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The evolution of leprosy affected by covid control

Leprosy cases have been affected by covid surveillance and control.

The disease recorded 140,594 new cases in 2021, the latest year for which information is available, compared to 128,405 detected in 2020, according to data from 143 countries compiled by the World Health Organization (WHO).

The figures show that every day 385 new cases of leprosy continue to be detected in the world, 23 with visible disabilities, and of which 25 are boys and girls under the age of 15.

The data, informs the Fontilles Foundation, which has disseminated information on the occasion of World Leprosy Day, which is commemorated on January 29, are far from meeting the international goals for 2030, despite the fact that the disease has been cured since four decades ago.

The treatment, provided free of charge by the WHO, consists of two pills a day for a year (six months in less severe cases), which is enough to kill the bacteria and, if given in time, serves to prevent the development of disabilities.

In Spain, 10 new cases were reported in 2022. At the end of the year there were 19 people in treatment.

The new cases detected in boys and girls under the age of 15 have grown by 4.9%, from 8,629 to 9,052, which represents 6.4% of the total and represents a rate of 4.5 cases per million child population. which verifies the continuity of the transmission of the infection in impoverished communities.

The increase in detections in 2021 is not a consequence of a strengthening of the detection campaigns by the countries involved, but of the emergence of undetected cases during 2020 following the confinements decreed to combat the COVID-19 pandemic and the concentration of health resources in the treatment of people affected by the virus.

“During the pandemic, prevention and detection campaigns were stopped and many resources were diverted to the health emergency; for this reason, we are now diagnosing more people and with more disabilities”, explained Yolanda Sanchis, Director of Awareness and Volunteering at Fontilles.

“In the coming years we will need to strengthen the work to reach all the people who have remained undiagnosed and avoid the worsening of the disabilities produced”, adds Yolanda Sanchís.

Precisely for this reason, the organization has launched the campaign Zero leprosy is possiblewhich aims to raise awareness about the possibility of ending leprosy so that no one suffers the physical and social consequences of a disease that can be prevented and cured.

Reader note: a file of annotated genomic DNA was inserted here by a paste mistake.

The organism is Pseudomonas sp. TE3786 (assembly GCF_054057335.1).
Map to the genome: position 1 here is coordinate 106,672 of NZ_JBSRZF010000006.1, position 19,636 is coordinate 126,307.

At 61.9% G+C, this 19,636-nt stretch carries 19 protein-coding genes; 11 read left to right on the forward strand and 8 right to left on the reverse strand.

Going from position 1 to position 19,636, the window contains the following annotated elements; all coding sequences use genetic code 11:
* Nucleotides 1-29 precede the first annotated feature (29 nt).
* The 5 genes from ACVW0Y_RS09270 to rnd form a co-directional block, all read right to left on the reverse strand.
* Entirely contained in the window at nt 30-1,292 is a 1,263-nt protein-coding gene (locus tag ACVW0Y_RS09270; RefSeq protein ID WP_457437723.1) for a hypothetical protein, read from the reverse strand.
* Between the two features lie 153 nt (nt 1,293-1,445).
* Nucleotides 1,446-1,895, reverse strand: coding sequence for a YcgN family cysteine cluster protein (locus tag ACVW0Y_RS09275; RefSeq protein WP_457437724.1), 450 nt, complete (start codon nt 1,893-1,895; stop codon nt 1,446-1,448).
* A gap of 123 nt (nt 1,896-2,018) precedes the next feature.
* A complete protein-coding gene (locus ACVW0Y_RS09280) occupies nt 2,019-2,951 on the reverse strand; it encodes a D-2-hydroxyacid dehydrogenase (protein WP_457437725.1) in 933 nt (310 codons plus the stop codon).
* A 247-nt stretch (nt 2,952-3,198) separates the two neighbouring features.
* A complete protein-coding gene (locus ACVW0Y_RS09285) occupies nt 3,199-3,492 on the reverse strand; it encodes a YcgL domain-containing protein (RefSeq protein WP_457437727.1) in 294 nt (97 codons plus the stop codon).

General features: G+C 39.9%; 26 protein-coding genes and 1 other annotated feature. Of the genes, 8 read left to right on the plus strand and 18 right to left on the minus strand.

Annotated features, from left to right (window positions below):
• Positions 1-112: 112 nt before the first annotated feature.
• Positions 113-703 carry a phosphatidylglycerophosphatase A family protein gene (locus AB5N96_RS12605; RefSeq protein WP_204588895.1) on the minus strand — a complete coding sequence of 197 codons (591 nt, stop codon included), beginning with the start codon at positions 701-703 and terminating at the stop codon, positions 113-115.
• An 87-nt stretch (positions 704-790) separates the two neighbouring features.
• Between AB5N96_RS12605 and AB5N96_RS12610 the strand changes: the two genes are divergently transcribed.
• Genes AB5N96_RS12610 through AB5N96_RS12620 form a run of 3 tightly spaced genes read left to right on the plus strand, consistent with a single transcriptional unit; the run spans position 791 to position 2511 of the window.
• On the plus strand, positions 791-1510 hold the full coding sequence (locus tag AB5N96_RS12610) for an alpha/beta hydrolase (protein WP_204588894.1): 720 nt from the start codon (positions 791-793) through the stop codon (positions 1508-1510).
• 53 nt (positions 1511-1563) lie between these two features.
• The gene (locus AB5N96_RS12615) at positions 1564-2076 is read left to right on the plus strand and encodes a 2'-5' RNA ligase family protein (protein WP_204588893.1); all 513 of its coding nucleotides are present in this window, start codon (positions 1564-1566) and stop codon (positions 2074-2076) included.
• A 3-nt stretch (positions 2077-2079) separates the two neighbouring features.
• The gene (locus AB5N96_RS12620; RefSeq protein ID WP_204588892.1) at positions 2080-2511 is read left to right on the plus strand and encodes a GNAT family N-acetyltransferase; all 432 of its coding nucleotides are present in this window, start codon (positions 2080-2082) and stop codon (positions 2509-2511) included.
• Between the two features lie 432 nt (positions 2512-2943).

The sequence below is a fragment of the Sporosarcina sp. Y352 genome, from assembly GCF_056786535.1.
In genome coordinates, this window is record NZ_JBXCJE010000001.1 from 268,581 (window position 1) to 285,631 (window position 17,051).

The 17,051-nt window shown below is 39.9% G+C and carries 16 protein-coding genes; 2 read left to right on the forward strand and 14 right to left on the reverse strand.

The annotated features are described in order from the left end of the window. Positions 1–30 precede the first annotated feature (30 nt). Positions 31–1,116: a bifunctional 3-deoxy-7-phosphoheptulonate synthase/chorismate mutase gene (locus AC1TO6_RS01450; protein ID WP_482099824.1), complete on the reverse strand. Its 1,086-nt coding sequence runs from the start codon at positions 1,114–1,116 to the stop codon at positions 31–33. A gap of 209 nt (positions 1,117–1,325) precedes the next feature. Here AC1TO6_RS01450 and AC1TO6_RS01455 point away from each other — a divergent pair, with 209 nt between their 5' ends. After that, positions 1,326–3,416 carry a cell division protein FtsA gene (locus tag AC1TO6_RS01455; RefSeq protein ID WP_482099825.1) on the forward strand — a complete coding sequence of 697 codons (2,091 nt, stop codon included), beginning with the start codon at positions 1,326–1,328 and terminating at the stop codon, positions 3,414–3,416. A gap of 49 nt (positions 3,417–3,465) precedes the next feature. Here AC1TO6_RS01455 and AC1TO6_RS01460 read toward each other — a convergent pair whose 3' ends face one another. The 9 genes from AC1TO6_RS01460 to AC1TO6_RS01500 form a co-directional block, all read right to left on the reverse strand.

Data by region, relapses and gender gap

The disease has registered 93,485 cases in Southeast Asia; 21,201 in Africa; 19,826 in America; 3,588 in the Eastern Mediterranean; 2,480 in the Western Pacific; and 14 in Europe.

The twenty-three countries considered a priority by the WHO in the fight against leprosy concentrate 94.6% of detections and three, 74.5%: India, with 75,394, 53.6%; Brazil, with 18,318, 13%; and Indonesia, with 10,976, 7.8%.

Also, relapses have increased by 7.1%, going from 2,990 to 3,201, a fact that shows errors in monitoring the evolution of treatment by some national health systems.

Finally, the detections in women and girls account for only 39.4% of the total (55,349) despite not having a lower risk of contracting the disease compared to men and children, which indicates a gender gap in access to health services prevention, diagnosis and treatment.

The disease of leprosy and its treatment

World Leprosy Day was established in 1954 at the initiative of the French journalist Raoul Follereau and is celebrated on the last Sunday of January on the occasion of the death of Mahatma Gandhi, in recognition of his intense work to help those affected, informs the Fontilles Foundation.

Its objective is to raise awareness of the existence of a disease that many people believe has been eradicated, and to obtain the necessary help to prevent it, detect it, reduce the incidence of associated disabilities and guarantee the future of those who suffer from it. they have suffered

Leprosy is a chronic disease caused by the bacillus Mycobacterium leprae, discovered in 1873 by the Norwegian scientist Gerhard Armauer Hansen; it can attack humans at any age and both sexes equally, and although the incubation period lasts between three and five years, symptoms can take up to twenty years to appear.

This pathology mainly affects the skin and nerves. Its first signs are pale patches of skin or numbness in the fingers and toes, but if not treated in the early stages it can cause progressive and permanent damage to the skin, nerves, limbs and eyes, generating paralysis and irreversible disabilities.

Transmission occurs only through tiny droplets expelled through the nose and mouth. Contrary to popular belief, leprosy is rarely contagious, which only occurs when living with the affected person in conditions of overcrowding, poor nutrition and lack of hygiene, which links transmission to situations of poverty.

Leprosy is curable thanks to the treatment of Polychemotherapy (MDT), which has been applied since 1982 and consists of the combination of three drugs (dapsone, rifampicin and clofazimine) for a period ranging from six to twelve months . The disease ceases to be contagious from the application of the first dose.

Sanatorium of Fontilles
Fontilles Sanatorium.EFE/Pilar González Moreno
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